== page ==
A heated controversy over trusteeship of the Floral City Community Building is expected to be brought before the county commissioners Monday (1953). The dispute arose after the Womens Club, which have managed the building since it was constructed in 1939, requested the county commissioners for a 50 year lease on the property. The club proposed that the lease provide that all organizations would have full use of the building. Source: Citrus County Chronicle: 10-31-1963

Another Railroad to Port Inglis

Rumors are rife today that the phosphate miners around Dunnellon and Withlacoochee river, in Citrus County, are strongly agitating the matter of building another railroad from their mines to the Gulf at or below Port Inglis, so that they may get the benefit of cheap ocean rates.

It is apparent that the Dunnellon phosphate people are doing so well with their line that the outsiders purpose to enjoy the same advantages of saving $2 a ton on freight for their product. Source: Ocala Evening Star: 12-9-1902

Dredge Arrives Ready For Work…Channel at Crystal River is to be Deepened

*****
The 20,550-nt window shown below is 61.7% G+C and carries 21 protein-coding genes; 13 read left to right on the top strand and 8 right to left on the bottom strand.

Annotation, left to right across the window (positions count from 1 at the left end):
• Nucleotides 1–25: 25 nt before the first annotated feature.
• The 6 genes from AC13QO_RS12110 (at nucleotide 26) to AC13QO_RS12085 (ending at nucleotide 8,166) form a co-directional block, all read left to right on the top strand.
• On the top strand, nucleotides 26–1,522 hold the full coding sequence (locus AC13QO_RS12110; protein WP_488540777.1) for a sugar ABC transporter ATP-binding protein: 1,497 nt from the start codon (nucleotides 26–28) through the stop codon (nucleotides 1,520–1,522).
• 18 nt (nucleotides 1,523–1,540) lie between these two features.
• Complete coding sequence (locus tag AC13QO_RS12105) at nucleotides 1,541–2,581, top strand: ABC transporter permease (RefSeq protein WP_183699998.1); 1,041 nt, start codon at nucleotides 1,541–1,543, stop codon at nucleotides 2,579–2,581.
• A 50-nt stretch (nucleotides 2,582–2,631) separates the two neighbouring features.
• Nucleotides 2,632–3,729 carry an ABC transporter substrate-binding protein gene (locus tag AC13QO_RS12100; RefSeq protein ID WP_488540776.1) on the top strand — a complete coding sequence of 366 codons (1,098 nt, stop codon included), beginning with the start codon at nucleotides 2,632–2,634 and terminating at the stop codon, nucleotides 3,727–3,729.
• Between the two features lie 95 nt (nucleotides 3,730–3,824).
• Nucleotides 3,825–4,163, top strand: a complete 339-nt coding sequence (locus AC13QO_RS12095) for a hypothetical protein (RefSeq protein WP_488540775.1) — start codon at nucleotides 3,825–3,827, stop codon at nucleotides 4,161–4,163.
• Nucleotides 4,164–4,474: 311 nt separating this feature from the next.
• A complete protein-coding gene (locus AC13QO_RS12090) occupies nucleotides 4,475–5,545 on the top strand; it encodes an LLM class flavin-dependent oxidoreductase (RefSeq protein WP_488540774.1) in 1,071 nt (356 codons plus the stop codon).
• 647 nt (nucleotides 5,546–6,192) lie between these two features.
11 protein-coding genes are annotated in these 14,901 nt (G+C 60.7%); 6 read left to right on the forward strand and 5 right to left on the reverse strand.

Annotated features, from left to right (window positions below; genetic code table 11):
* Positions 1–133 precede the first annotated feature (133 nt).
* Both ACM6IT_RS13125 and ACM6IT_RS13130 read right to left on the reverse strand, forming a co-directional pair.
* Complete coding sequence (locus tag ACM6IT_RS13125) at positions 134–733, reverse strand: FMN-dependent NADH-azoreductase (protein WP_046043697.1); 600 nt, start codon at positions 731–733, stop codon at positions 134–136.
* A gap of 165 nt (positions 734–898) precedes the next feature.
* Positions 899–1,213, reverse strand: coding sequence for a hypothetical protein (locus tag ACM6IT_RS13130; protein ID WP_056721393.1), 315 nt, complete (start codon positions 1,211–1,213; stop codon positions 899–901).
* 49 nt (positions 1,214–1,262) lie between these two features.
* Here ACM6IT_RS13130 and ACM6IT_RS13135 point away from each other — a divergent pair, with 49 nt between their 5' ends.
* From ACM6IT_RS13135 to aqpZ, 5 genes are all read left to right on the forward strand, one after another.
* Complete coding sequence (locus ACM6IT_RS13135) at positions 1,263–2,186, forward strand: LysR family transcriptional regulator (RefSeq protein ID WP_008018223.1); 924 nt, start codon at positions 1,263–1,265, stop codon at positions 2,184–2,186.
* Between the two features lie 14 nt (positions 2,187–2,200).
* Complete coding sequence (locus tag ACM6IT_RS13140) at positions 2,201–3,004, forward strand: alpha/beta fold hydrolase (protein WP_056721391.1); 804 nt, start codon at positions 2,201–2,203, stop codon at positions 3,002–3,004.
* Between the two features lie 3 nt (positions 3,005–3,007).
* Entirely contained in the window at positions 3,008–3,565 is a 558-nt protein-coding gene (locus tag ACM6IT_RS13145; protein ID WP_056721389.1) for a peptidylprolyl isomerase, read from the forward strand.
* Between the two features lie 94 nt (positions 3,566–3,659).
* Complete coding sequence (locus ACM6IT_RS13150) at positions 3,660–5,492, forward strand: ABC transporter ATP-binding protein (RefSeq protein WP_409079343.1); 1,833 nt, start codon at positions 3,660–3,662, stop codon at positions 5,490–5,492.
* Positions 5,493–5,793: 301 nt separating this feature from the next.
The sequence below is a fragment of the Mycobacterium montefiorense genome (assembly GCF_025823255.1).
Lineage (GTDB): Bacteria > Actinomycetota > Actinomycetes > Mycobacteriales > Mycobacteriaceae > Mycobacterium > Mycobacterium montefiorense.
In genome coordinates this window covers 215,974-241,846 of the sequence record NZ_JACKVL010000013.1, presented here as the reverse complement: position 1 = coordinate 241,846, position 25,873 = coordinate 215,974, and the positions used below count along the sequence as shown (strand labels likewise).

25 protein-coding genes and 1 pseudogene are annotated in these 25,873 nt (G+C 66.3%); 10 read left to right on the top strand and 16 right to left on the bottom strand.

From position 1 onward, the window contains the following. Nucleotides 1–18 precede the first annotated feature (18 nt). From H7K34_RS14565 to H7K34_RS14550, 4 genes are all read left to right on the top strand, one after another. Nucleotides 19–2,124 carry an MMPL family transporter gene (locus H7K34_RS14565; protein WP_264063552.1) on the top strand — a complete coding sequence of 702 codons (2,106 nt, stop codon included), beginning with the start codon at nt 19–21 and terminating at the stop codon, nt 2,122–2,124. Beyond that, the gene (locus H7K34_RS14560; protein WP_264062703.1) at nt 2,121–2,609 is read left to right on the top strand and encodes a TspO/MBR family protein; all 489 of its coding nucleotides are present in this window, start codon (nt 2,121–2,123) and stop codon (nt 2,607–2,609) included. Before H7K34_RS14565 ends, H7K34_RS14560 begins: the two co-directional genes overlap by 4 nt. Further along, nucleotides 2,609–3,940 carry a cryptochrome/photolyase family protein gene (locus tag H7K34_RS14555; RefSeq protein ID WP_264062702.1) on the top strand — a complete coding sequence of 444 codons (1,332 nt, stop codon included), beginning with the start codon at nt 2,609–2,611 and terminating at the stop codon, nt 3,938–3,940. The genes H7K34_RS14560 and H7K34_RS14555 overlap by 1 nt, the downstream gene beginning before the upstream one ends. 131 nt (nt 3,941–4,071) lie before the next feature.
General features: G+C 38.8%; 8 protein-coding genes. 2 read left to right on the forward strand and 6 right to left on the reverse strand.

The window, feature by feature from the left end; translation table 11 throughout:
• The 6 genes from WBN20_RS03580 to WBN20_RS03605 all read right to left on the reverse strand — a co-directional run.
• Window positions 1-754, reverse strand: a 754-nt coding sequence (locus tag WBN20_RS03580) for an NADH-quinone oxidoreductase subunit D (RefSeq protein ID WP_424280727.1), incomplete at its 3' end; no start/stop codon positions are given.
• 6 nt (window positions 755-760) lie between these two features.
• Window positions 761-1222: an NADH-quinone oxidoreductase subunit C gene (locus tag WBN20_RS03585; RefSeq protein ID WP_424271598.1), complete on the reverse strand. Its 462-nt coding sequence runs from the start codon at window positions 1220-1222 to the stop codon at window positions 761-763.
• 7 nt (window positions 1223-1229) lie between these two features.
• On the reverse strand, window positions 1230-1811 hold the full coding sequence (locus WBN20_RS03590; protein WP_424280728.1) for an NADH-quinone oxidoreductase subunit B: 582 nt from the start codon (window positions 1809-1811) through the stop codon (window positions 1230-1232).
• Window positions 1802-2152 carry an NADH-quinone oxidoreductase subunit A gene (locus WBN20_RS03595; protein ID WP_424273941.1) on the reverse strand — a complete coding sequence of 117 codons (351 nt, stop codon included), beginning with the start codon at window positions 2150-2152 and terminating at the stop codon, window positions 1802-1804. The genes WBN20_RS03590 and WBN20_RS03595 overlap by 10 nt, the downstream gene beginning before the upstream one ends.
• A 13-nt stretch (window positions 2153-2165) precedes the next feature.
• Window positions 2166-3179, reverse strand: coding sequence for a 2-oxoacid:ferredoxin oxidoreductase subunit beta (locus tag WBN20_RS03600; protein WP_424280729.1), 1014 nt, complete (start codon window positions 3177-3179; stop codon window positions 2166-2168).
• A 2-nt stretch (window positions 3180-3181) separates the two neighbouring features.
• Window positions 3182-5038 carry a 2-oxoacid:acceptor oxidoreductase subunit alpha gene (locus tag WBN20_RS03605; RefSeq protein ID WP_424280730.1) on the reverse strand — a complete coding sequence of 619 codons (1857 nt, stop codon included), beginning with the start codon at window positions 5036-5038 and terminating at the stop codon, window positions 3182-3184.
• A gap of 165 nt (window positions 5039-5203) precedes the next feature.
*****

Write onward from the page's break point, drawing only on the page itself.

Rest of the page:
Crystal River, April 18-The dredge Florida, Capt. Sharp commanding, arrived in Crystal River bay this week and will commence work at once deepening the channel. Capt. Sharp was here six years ago and did some excellent work in opening a deep water channel to the outside bars. He has consulted with the parties who are familiar with the natural channels from mouth of river to ship channel which is between three to five miles from mouth of river and expects to work to best of advantage as possible during the time he is here. Much of the work that was done two years ago is useless now, the cross tides having filled up the cut made. The citizens are very much interested in the dredging through the outer bars, as there is plenty of water after the bars are passed. Capt. Sharp estimates that he will be here between two to three months. Source: Tampa Tribune: 4-19-1910